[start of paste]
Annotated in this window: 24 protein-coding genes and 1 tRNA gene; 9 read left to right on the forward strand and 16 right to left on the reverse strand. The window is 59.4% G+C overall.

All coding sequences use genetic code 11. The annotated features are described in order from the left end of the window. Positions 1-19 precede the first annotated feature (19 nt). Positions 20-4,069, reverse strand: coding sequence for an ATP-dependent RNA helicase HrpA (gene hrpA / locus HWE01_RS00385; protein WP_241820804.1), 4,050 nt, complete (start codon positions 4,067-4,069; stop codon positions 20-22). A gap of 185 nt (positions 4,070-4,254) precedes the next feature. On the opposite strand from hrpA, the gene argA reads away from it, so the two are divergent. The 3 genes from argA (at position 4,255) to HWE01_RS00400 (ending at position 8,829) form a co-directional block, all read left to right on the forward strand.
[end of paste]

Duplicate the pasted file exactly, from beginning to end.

Annotated in this window: 24 protein-coding genes and 1 tRNA gene; 9 read left to right on the forward strand and 16 right to left on the reverse strand. The window is 59.4% G+C overall.

All coding sequences use genetic code 11. The annotated features are described in order from the left end of the window. Positions 1-19 precede the first annotated feature (19 nt). Positions 20-4,069, reverse strand: coding sequence for an ATP-dependent RNA helicase HrpA (gene hrpA / locus HWE01_RS00385; protein WP_241820804.1), 4,050 nt, complete (start codon positions 4,067-4,069; stop codon positions 20-22). A gap of 185 nt (positions 4,070-4,254) precedes the next feature. On the opposite strand from hrpA, the gene argA reads away from it, so the two are divergent. The 3 genes from argA (at position 4,255) to HWE01_RS00400 (ending at position 8,829) form a co-directional block, all read left to right on the forward strand.